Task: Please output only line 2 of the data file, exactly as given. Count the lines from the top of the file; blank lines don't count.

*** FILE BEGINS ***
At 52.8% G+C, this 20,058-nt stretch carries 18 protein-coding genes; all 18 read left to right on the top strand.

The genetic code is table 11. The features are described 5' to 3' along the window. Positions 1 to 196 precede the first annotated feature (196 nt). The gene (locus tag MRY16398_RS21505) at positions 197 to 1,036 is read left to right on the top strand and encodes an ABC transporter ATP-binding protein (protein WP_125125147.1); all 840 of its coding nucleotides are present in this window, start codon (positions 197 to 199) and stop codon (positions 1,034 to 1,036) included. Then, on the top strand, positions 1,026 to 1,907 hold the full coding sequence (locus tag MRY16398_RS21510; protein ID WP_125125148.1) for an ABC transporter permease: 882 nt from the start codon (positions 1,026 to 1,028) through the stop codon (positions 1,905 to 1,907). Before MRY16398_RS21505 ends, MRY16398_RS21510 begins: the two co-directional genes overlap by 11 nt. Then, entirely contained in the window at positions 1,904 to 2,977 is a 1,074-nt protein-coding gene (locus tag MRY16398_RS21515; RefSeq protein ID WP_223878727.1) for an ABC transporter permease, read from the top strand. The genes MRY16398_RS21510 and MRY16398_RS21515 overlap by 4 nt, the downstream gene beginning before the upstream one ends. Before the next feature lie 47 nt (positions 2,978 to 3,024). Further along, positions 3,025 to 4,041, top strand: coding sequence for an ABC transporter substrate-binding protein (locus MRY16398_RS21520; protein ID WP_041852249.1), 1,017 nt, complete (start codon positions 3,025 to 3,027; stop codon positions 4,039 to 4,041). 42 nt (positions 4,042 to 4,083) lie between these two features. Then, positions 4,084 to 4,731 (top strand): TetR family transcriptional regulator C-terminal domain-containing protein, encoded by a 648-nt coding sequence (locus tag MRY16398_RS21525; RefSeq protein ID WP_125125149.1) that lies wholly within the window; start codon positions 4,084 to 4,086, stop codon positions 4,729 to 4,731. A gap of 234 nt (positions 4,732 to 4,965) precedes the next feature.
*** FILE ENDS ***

The genetic code is table 11. The features are described 5' to 3' along the window. Positions 1 to 196 precede the first annotated feature (196 nt). The gene (locus tag MRY16398_RS21505) at positions 197 to 1,036 is read left to right on the top strand and encodes an ABC transporter ATP-binding protein (protein WP_125125147.1); all 840 of its coding nucleotides are present in this window, start codon (positions 197 to 199) and stop codon (positions 1,034 to 1,036) included. Then, on the top strand, positions 1,026 to 1,907 hold the full coding sequence (locus tag MRY16398_RS21510; protein ID WP_125125148.1) for an ABC transporter permease: 882 nt from the start codon (positions 1,026 to 1,028) through the stop codon (positions 1,905 to 1,907). Before MRY16398_RS21505 ends, MRY16398_RS21510 begins: the two co-directional genes overlap by 11 nt. Then, entirely contained in the window at positions 1,904 to 2,977 is a 1,074-nt protein-coding gene (locus tag MRY16398_RS21515; RefSeq protein ID WP_223878727.1) for an ABC transporter permease, read from the top strand. The genes MRY16398_RS21510 and MRY16398_RS21515 overlap by 4 nt, the downstream gene beginning before the upstream one ends. Before the next feature lie 47 nt (positions 2,978 to 3,024). Further along, positions 3,025 to 4,041, top strand: coding sequence for an ABC transporter substrate-binding protein (locus MRY16398_RS21520; protein ID WP_041852249.1), 1,017 nt, complete (start codon positions 3,025 to 3,027; stop codon positions 4,039 to 4,041). 42 nt (positions 4,042 to 4,083) lie between these two features. Then, positions 4,084 to 4,731 (top strand): TetR family transcriptional regulator C-terminal domain-containing protein, encoded by a 648-nt coding sequence (locus tag MRY16398_RS21525; RefSeq protein ID WP_125125149.1) that lies wholly within the window; start codon positions 4,084 to 4,086, stop codon positions 4,729 to 4,731. A gap of 234 nt (positions 4,732 to 4,965) precedes the next feature.